The Chevy Volt got big headlines at the Detroit Auto Show because of its electric power train. There was a tons of news in the materials as well. The materials used in a high-tech composite hood are made from regenerated plastic bottle scrap. In a proprietary GE Plastics process, bottles are reduced to their chemical constituents, which are then recovered for the manufacture of Xenoy iQ resins, which were first announced last July. As a result, there is no sacrifice in physical properties of the material, as can be the case with recycle resins. Denso, a Tier One automotive supplier, based in Kariya, Japan, has been validating applications.
Norway-based additive manufacturing company Norsk Titanium is building what it says is the first industrial-scale 3D printing plant in the world for making aerospace-grade metal components. The New York state plant will produce 400 metric tons each year of aerospace-grade, structural titanium parts.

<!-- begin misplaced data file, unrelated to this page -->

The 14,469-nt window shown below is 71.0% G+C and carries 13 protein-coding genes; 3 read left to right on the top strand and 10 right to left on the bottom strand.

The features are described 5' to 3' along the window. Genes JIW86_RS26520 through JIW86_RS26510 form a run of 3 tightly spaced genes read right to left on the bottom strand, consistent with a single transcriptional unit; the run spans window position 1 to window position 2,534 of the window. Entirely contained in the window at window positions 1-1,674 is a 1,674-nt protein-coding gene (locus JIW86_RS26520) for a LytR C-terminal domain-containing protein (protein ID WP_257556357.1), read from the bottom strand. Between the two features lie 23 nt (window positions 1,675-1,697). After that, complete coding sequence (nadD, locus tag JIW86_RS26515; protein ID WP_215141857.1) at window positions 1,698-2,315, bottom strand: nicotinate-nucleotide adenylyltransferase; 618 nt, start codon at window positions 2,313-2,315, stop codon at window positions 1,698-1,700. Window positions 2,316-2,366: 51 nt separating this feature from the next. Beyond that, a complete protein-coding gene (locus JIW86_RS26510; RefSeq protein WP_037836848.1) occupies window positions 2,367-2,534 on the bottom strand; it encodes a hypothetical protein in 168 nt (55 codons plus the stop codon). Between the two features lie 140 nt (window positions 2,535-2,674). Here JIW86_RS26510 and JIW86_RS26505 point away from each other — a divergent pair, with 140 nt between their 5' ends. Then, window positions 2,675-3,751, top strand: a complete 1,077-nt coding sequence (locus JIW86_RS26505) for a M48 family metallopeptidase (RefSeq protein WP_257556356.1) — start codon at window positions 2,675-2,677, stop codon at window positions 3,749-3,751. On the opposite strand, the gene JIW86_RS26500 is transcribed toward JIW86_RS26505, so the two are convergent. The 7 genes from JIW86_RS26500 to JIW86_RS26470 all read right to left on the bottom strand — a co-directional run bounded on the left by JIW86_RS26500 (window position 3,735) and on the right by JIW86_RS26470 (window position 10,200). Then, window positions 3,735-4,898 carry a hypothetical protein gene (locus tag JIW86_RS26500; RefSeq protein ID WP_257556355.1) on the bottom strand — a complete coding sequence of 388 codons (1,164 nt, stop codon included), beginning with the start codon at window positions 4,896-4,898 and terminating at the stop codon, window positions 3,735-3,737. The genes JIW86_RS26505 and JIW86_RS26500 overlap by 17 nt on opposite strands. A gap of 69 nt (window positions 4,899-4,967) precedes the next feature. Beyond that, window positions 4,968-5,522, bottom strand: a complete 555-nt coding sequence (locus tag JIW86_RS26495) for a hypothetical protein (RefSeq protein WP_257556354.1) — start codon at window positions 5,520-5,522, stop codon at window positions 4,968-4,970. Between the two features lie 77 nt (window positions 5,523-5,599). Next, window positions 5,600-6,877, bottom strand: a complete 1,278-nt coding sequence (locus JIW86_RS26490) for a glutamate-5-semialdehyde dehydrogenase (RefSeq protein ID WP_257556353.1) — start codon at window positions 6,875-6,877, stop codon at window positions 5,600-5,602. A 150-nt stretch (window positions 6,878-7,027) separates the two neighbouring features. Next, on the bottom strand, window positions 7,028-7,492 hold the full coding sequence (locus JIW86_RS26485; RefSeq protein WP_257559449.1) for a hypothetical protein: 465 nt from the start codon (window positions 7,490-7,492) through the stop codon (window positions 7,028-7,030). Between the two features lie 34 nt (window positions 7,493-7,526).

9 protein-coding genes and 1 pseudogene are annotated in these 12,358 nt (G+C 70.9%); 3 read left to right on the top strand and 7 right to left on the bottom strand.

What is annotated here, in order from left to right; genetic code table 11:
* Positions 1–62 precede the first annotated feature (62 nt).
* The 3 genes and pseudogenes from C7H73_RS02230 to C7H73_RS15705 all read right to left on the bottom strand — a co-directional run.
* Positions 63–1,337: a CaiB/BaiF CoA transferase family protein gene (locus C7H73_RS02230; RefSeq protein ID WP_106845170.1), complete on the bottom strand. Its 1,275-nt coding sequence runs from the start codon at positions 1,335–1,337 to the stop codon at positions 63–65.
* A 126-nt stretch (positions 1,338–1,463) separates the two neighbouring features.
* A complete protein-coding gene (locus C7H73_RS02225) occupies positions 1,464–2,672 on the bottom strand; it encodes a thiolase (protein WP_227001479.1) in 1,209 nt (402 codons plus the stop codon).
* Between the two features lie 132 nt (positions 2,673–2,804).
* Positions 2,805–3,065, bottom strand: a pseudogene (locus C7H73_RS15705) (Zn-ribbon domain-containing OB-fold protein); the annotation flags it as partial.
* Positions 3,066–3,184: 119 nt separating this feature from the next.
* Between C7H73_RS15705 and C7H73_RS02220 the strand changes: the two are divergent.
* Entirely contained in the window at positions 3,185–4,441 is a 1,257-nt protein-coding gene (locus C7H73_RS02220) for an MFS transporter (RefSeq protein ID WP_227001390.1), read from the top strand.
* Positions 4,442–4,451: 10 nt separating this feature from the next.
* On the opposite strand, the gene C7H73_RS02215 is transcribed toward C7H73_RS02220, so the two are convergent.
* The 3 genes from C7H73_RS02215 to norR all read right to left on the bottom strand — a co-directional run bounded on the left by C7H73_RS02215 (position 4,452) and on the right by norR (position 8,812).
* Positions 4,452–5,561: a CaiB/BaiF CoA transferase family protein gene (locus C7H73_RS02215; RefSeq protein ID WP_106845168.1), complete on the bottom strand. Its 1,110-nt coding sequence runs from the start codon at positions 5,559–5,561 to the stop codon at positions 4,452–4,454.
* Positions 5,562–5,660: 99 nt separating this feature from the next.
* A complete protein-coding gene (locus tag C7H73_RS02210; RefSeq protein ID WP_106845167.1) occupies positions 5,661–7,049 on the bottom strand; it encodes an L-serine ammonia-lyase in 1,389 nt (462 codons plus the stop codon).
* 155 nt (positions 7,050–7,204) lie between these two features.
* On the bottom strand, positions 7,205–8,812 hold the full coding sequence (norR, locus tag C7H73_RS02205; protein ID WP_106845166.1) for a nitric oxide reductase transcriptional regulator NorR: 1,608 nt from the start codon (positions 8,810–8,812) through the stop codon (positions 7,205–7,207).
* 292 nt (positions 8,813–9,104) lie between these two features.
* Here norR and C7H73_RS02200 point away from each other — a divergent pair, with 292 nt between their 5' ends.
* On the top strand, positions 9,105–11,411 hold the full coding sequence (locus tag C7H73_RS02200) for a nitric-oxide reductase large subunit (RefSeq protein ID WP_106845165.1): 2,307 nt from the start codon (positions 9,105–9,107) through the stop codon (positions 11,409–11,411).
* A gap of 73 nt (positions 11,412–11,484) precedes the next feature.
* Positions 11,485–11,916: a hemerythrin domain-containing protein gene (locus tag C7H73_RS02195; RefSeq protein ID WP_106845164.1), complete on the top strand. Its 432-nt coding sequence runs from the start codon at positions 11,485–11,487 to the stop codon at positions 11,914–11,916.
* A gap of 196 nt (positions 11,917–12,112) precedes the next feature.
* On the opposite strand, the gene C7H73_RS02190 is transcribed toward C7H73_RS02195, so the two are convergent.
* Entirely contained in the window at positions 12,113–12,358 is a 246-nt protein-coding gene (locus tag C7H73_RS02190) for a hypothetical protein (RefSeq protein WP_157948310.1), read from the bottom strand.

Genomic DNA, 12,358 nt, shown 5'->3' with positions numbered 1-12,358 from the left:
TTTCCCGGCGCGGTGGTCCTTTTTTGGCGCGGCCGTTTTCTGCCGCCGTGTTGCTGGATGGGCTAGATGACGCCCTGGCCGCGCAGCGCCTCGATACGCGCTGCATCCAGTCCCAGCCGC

Siemens and Fraunhofer Institute for Laser Technology have achieved a faster production process based on selective laser melting for speeding up the prototyping of big, complex metal parts in gas turbine engines.
BMW has already incorporated more than 10,000 3D-printed parts in the Rolls-Royce Phantom and intends to expand the use of 3D printing in its cars even more in the future. Meanwhile, Daimler has started using additive manufacturing for producing spare parts in Mercedes-Benz Trucks.
SABIC's lightweighting polycarbonate glazing materials have appeared for the first time in a production car: the rear quarter window of Toyota's special edition 86 GRMN sports car, where they're saving 50% of its weight compared to conventional glass.
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